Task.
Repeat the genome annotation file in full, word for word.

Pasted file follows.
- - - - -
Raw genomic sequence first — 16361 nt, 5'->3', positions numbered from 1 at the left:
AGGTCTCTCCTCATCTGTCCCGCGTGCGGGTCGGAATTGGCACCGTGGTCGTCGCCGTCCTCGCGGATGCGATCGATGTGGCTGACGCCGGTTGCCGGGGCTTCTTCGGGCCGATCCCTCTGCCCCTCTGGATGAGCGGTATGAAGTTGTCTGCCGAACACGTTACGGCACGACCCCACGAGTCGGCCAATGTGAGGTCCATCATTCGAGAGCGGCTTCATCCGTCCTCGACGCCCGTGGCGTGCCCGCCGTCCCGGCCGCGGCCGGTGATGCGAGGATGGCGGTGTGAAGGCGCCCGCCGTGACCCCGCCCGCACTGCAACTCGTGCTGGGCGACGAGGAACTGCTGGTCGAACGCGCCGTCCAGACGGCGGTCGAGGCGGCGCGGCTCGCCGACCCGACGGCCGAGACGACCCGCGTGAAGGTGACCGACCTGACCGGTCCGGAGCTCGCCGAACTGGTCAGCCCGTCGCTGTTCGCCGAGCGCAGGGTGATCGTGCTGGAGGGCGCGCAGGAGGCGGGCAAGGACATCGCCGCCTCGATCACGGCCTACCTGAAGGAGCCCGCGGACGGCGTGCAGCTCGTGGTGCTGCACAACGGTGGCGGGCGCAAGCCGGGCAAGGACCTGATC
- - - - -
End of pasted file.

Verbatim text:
Raw genomic sequence first — 16361 nt, 5'->3', positions numbered from 1 at the left:
AGGTCTCTCCTCATCTGTCCCGCGTGCGGGTCGGAATTGGCACCGTGGTCGTCGCCGTCCTCGCGGATGCGATCGATGTGGCTGACGCCGGTTGCCGGGGCTTCTTCGGGCCGATCCCTCTGCCCCTCTGGATGAGCGGTATGAAGTTGTCTGCCGAACACGTTACGGCACGACCCCACGAGTCGGCCAATGTGAGGTCCATCATTCGAGAGCGGCTTCATCCGTCCTCGACGCCCGTGGCGTGCCCGCCGTCCCGGCCGCGGCCGGTGATGCGAGGATGGCGGTGTGAAGGCGCCCGCCGTGACCCCGCCCGCACTGCAACTCGTGCTGGGCGACGAGGAACTGCTGGTCGAACGCGCCGTCCAGACGGCGGTCGAGGCGGCGCGGCTCGCCGACCCGACGGCCGAGACGACCCGCGTGAAGGTGACCGACCTGACCGGTCCGGAGCTCGCCGAACTGGTCAGCCCGTCGCTGTTCGCCGAGCGCAGGGTGATCGTGCTGGAGGGCGCGCAGGAGGCGGGCAAGGACATCGCCGCCTCGATCACGGCCTACCTGAAGGAGCCCGCGGACGGCGTGCAGCTCGTGGTGCTGCACAACGGTGGCGGGCGCAAGCCGGGCAAGGACCTGATC